A whirlwind two week trip in NYC ends this evening. This time, I immersed myself in experiencing localized Japanese cuisine, especially since a unanimous chorus chimed that NY does Japanese food best. The jury’s still out where I am concerned, but I have to say that as a witness, I feel led down a fantastic culinary experiment.
I consider it a bit of irony. The two cultures have at different times in history, been at crosshairs with one another, from Pearl Harbor, to Hiroshima – Nagasaki disasters, to the stealth economic aggression displayed by corporate Japan in the 80s in displacing the label Made in USA (long before Made in China invaded American homes). To see gourmet symbiosis of this kind is like a happy ending… or even an excellent compromise.
So keeping aside the cliches of the uber cool Nobus, Morimotos, Megus etc (they don’t stand discounted, merely exceptioned) my recommendations in this article are two NY establishments that need no introduction to the local aficionados but a definite must-do for all visitors.
Sen-sei Gari set up his chopping board and omakase counter on 78th street between 1st Ave & York Ave about 13 years ago. That was when a good number of proud Japanese chefs were plotting a revolution to overthrow the abysmal assuage called California rolls that were being passed off as Japanese food. America needed to learn that Japanese cuisine was a seduction of senses that could not be defiled by a fast food interpretation!
About the meal itself at Sushi of Gari – a modest, cramped, brightly lit decor must be overlooked, or even intentional, so as to not upstage the food itself. The norm is to bring a curious appetite and to indulge in an omakase (chef’s selection incorporating a melange of his imagination and the day’s catch). You can ask for a combination of sashimi and sushi, but we preferred to rest on just the latter and were not disappointed by the trail of 12 individual nigiris being served to us, with toppings that I can swear, are unique to Gari. The palate-stealers are then ordered as repeats – washing this meal down is impossible as the grains of rice expand in one’s belly. All you can do is remind yourself – this is worth it!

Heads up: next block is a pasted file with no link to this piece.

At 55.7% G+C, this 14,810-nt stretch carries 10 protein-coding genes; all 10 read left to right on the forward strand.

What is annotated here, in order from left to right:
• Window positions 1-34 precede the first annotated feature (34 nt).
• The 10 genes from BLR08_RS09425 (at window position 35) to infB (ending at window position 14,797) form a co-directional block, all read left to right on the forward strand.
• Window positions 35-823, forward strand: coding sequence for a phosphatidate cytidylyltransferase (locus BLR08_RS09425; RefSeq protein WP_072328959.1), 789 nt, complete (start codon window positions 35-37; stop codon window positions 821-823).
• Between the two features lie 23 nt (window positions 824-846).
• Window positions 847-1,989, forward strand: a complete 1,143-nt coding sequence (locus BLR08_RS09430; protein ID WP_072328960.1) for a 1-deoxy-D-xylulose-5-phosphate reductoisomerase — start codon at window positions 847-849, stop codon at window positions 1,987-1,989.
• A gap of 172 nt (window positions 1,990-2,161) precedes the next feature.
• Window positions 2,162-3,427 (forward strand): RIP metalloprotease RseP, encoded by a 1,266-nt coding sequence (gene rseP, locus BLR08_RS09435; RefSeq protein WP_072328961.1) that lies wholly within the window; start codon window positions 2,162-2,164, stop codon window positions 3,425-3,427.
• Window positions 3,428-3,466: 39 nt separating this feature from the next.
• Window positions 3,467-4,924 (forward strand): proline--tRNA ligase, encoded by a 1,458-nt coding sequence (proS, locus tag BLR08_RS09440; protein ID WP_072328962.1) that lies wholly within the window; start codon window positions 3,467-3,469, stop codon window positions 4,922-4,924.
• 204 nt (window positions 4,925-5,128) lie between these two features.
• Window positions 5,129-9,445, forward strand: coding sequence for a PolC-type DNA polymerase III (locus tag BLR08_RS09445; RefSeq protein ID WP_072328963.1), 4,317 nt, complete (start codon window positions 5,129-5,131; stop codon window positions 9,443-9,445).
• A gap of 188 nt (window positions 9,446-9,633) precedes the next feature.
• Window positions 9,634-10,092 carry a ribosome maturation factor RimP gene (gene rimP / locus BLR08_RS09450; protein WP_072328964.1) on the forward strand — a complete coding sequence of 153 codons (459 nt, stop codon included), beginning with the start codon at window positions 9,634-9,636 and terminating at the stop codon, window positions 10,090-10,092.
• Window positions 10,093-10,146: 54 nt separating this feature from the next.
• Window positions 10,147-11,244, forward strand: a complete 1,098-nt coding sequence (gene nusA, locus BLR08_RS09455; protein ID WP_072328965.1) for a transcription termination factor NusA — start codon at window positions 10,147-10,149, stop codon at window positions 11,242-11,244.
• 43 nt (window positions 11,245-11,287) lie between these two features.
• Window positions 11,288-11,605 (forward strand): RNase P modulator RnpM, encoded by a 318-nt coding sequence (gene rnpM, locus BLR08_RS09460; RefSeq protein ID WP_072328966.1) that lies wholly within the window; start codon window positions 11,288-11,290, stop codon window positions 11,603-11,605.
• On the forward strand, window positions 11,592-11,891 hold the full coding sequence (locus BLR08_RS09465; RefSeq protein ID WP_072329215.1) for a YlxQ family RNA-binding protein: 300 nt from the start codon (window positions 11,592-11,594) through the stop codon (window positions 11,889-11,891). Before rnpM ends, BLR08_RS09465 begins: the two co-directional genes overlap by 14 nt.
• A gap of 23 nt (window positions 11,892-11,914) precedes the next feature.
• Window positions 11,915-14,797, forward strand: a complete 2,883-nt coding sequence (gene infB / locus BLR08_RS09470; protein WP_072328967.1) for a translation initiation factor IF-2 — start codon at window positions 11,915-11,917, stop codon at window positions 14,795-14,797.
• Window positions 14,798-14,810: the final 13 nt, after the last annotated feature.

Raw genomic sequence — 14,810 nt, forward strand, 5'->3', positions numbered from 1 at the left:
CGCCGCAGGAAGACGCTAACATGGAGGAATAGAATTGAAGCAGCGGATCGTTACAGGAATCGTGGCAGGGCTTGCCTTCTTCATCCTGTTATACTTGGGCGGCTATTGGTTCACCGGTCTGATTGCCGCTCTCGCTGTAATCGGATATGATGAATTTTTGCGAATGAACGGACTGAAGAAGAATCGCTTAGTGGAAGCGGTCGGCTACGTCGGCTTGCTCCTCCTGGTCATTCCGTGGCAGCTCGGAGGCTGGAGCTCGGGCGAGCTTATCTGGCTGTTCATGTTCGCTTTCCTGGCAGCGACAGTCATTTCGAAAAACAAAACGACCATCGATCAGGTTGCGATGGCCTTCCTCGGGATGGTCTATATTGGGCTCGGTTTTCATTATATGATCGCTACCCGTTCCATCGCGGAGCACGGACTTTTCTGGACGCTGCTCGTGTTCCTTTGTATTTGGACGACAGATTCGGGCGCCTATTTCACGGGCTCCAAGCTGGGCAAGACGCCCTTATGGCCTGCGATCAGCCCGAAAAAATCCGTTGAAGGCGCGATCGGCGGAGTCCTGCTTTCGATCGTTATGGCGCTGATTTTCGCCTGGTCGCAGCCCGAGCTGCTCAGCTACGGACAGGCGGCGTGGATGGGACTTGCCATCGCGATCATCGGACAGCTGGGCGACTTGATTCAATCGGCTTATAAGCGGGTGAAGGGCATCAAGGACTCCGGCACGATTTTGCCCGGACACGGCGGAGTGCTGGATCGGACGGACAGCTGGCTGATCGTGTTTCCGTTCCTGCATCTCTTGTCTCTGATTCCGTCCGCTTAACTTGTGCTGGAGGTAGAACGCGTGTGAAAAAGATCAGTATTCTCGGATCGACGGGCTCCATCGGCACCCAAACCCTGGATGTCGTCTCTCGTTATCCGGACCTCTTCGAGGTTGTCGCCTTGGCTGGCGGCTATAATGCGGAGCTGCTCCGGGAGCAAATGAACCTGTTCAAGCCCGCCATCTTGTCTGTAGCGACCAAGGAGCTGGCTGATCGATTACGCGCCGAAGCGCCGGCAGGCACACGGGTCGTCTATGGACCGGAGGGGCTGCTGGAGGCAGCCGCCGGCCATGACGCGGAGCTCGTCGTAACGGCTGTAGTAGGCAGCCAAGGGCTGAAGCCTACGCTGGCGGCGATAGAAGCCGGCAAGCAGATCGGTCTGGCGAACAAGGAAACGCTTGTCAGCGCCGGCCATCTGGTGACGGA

Lasting impressions – the coal seared cod nigiri (smoky, tender, sweet rawness), the yellow tail jalapeno nigiri (perfect cut from the fin ensures a thread like texture, the spice of the pepper is matched with an undertone of wasabi) and the diced tuna dressed in sesame seeds and pine nuts, cocooned on a shell of fried seaweed balanced on a nigiri of rice (no sense is left unfulfilled).
A word about the service – outstanding, warm, patient and prompt! You will feel spoilt by the attention.
Tables are impossible to come by at short notice, so book in advance. Chances are, you’ll see me standing in line!
The other taste temptress of samurai proportions is Sushi Seki, named after its founder and head chef. Interestingly, Seki San worked under Gari San, before he branched off to set up his outpost a few blocks down the road (on 1st Ave, between 62nd & 63rd St.).
So this was my second visit to the restaurant, having been completely won over by an omakase at the chef’s counter I indulged in a year ago (served then by Jackie San). I have to say that the meal was a bit inconsistent this time, though the quality of ingredients called out fresh uniformly. I suspect the slide was because we were seated at a table this time, so the attentiveness of the chefs at work does suffer. Also, we had a patronizing waiter who did his unwitting best to spoil the experience. The food was the redemption.
About the meal itself – We did the sushi & sashimi combo omakase here. The sashimi platter was perfectly adorned as it appeared before us. However, the single slice portions per person left us rather under satiated. My call – the fatty tuna – cut to perfection. The sushi platter made its appearance. The yellow tail nigiri was a stand-out dish by itself. And the piece-de-resistance was the handroll that made its appearance at the end.
Now I have already established how I look down on the whole California roll/ hand roll culture. If it must be sushi, then only nigiri and maki will do. However, I have to make a big exception for the Seki handroll. The seaweed wrap deserves a paragraph by itself. An uncut sheet, beaten thin to a nano feel between one’s fingers, a preserved crispness that allows for perfect perforation with each bite. And a taste of the ocean that makes you feel like a a worshipped Moby Dick. The filling was of a mother-load of melange of crabmeat, scallop chunks and raddish. The wonderment was how that sheet of seaweed managed to whole this weight together.
This is what I will go back to Seki for. And only if I get a seat at the chef’s counter.